“Yeah. Sometimes I feel it would be blessed to be one of those people who only listened to one thing and then started a band. But we’ve been ravenous. I’ve certainly been ravenous in my consumption of all sorts of different kinds of music, and that invariably finds its way into all the songs.”
In a sense – and this might just be ignorance on my part – maybe I wouldn’t expect a lad from Montana to have such a wide range of influences. Were you listening to a lot of the music you now love from an early age?
“Yeah, I think when I was probably 12 I was introduced to the college and alternative rock of the day, in the late ‘80s, to R.E.M., The Smiths, Husker Du and The Replacements, and Robyn Hitchcock – people on both sides of the pond – and that was the moment music became really huge for me, discovering that music.
“I don’t think you’d necessarily say that was diverse, now I look back at it, even though at the time I thought it was, at the time I was listening to punk and rock, and it felt diverse. But considering today’s climate, it was not very diverse at all.”
I know there are many miles involved between these places, but I guess there was a sense of pride that quality bands like R.E.M. sprang out of middle-of-nowhere cities like Athens, Georgia (and yes, I realise that’s more than 2,000 miles from Colin’s Helena, Montana roots), not just across in the UK.
“Yeah, I think so, certainly hearing The Replacements sing about being in Minneapolis on ‘Stuck in the Middle’, but it was still a hard drive from Montana, while Athens was only an hour and a half from Atlanta. We were more isolated, and it was so much harder finding those records. Local record shops would have the major label releases, but finding anything on IRS or Twin/Tone or SST would involve these pilgrimages to closer college towns or – better yet – to Seattle or Portland, which were 10 or 12 hours away.”
And was that music more on tap when you upped and left for Portland?
“Absolutely. Walking into a record store in the late ‘80s for me in Seattle or Portland, I could spend all day if I had a little ready cash just to kind of thumb through and find all this stuff of legend.”
Was any money you had for studying soon gone?
“Oh yeah. Whatever money I would save was all spent on records, if there was a trip to Seattle or Portland involved.”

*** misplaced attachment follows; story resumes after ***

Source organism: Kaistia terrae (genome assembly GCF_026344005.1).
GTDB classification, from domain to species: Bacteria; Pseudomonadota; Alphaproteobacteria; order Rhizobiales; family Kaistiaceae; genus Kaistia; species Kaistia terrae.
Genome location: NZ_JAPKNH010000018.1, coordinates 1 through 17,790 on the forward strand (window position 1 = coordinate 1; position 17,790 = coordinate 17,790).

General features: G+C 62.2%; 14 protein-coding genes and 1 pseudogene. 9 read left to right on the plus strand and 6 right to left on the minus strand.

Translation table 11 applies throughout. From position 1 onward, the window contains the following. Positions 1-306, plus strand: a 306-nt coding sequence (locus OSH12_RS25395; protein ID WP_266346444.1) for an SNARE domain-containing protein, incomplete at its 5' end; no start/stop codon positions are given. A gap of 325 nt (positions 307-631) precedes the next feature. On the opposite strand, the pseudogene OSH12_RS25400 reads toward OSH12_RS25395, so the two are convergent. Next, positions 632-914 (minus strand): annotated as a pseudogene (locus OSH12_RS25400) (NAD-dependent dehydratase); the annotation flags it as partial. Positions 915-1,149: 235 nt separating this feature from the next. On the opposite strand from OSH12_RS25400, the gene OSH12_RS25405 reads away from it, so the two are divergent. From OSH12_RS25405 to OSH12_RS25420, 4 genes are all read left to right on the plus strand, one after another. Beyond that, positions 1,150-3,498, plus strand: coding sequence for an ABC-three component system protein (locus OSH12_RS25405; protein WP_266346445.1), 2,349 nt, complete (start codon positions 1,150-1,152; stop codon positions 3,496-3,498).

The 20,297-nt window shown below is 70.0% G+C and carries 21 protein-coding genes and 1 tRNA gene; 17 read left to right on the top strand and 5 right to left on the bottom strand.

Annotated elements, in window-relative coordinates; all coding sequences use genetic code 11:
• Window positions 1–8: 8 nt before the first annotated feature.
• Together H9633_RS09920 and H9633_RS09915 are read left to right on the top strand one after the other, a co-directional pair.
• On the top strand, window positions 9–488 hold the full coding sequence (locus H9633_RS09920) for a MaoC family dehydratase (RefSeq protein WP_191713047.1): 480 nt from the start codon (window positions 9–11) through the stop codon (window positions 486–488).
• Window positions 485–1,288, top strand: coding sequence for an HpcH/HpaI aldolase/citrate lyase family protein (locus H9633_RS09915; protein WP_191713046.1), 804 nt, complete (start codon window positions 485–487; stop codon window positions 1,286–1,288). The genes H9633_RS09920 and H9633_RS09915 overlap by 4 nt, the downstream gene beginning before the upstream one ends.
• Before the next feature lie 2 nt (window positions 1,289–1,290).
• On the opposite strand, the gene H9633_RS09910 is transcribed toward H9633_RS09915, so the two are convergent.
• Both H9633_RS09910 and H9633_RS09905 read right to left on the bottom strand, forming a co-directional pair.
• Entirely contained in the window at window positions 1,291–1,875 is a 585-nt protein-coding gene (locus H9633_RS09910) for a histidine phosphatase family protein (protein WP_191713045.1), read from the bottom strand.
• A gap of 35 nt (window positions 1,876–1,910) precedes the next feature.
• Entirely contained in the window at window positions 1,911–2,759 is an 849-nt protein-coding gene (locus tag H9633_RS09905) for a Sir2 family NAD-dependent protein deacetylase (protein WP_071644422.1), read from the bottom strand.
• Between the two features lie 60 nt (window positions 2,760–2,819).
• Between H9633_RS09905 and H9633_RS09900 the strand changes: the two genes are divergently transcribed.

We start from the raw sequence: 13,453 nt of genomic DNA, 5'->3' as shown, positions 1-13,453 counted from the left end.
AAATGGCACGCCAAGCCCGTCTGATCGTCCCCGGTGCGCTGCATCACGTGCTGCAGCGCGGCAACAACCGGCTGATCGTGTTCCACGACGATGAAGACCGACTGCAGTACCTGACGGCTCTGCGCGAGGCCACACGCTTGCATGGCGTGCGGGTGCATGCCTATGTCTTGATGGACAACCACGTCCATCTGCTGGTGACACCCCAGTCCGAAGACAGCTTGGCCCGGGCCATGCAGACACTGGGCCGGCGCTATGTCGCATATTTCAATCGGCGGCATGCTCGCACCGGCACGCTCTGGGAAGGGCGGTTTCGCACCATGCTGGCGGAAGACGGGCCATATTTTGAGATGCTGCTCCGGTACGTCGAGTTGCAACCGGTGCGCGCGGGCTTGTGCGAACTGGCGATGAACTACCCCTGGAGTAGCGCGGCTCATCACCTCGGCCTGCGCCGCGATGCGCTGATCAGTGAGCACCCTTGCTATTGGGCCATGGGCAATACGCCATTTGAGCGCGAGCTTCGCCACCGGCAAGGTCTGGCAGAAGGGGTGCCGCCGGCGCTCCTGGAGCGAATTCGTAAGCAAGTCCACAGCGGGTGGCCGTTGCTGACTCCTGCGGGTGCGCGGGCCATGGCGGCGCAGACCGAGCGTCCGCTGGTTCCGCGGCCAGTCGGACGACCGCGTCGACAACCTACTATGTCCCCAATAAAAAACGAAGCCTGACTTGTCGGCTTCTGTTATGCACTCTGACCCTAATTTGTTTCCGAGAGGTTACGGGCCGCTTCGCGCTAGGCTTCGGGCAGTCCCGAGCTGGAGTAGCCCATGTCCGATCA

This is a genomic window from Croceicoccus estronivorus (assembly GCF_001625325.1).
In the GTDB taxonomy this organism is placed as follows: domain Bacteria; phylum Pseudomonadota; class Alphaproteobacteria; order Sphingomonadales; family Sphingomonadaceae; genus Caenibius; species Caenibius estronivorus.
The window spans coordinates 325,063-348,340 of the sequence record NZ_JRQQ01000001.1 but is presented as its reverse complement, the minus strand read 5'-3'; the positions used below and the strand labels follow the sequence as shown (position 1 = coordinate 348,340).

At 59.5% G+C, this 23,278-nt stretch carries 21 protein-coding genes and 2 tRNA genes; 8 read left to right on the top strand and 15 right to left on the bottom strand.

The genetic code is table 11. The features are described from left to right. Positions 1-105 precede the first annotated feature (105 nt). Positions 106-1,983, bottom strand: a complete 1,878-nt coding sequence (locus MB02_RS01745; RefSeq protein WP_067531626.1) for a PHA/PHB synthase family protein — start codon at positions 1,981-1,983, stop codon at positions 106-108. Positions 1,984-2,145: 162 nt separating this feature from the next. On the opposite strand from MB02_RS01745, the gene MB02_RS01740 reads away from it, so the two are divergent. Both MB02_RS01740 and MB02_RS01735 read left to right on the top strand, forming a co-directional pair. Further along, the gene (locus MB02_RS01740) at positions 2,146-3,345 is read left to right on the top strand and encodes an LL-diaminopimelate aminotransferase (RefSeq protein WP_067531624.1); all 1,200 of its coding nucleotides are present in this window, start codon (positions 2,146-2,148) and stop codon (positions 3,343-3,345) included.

We mentioned R.E.M., and for me next track ‘Rusalka Rusalka’ seems to carry their air. Actually, it’s almost Bowiesque in essence. And while that could easily have been the end of it, they’re off again straight away, those folk roots poking through and ‘The Wild Rushes’ emerging, Colin and Jenny’s harmonies sublime, the band’s masterful storytelling again apparent.
I love those re-emergence moments, I tell Colin, and mention that I understand he’s a big XTC fan …
“Yeah … Well, I dabble!”
Well, I’m thinking of the moment where ‘Summer’s Cauldron’, the opening song on 1986’s Skylarking heads into track two, ‘Grass’, a similarly-beautiful segue.
“Yeah, linking songs with sounds is something we’ve always messed around with a bit. But with that, I’d written ‘Rusalka Rusalka’ and then immediately it felt like rather than just end on that, it wanted to go into that kind of ‘dow, ba duddle de dow’ (at least I think that’s what he said there). In cases like that you have to kind of follow the lead, and a song is not done until it’s done. And then eight verses later, it was finished.”
Well, put it like that, arguably it owes as much to The Beatles and the Abbey Road way of linking parts of songs.
“Right, although I think that owes as much to Fairport Convention.”
Funny you should say that, listening to ‘The Wild Rushes’ I wrote part-way through, ‘Gabriel-era Genesis meets Fairport Convention’ … so perhaps I was at least half-way there.
“Yeah, you were getting there.”
And it’s a builder – by the end it’s as if we have Led Zeppelin guesting (albeit with more Lilac Time-like vocals). It’s a mighty number for sure.
“Yeah, there’s a bit of that, but there is some crossover between Fairport Convention and Led Zep. Those two are often linked.”
And then the album ends with the more simple, country-like beauty of the title track, ‘I’ll Be Your Girl’, those harmonies again to the fore and Jenny now your Emmylou Harris, in a track I see as something of an antidote to these troubled times, and a reminder that there’s so much more to America than the images we get over here right now of Donald Trump, Brett Kavanaugh, and so on.